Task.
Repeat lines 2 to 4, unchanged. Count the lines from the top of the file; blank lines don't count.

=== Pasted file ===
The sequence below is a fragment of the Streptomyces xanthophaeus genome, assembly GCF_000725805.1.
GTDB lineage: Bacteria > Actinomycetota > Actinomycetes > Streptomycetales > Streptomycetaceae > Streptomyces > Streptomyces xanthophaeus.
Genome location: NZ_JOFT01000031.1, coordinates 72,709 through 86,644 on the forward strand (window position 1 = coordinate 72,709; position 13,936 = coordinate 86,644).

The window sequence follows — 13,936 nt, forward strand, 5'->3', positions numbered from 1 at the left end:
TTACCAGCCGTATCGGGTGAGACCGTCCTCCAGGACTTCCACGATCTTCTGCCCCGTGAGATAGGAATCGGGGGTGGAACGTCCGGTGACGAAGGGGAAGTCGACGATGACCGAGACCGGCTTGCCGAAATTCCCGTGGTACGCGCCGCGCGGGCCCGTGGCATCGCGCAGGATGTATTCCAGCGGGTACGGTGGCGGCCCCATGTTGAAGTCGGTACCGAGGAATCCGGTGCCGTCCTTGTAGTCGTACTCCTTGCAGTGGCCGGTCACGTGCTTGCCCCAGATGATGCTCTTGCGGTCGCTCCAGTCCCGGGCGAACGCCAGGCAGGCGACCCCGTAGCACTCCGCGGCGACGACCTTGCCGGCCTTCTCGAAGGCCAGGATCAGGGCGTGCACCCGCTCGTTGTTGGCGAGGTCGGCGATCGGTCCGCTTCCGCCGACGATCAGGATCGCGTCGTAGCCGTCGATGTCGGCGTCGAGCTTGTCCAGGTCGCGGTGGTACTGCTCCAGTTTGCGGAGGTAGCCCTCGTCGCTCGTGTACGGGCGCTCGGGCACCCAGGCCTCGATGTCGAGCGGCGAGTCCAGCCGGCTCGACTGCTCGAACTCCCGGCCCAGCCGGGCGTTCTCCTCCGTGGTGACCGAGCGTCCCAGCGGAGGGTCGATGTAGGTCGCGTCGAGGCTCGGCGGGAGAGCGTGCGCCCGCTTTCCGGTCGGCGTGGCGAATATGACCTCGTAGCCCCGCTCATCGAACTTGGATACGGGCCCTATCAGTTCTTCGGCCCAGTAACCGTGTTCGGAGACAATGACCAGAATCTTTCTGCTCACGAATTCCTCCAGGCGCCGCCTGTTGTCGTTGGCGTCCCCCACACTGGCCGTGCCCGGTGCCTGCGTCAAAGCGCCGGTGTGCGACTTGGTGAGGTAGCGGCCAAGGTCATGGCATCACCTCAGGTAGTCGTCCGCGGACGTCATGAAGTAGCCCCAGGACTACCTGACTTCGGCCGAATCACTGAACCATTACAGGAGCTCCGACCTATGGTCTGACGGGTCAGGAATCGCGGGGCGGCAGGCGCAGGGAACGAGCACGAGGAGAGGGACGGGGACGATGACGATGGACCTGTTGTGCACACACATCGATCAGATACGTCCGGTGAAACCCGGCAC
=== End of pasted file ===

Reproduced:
GTDB lineage: Bacteria > Actinomycetota > Actinomycetes > Streptomycetales > Streptomycetaceae > Streptomyces > Streptomyces xanthophaeus.
Genome location: NZ_JOFT01000031.1, coordinates 72,709 through 86,644 on the forward strand (window position 1 = coordinate 72,709; position 13,936 = coordinate 86,644).

The window sequence follows — 13,936 nt, forward strand, 5'->3', positions numbered from 1 at the left end: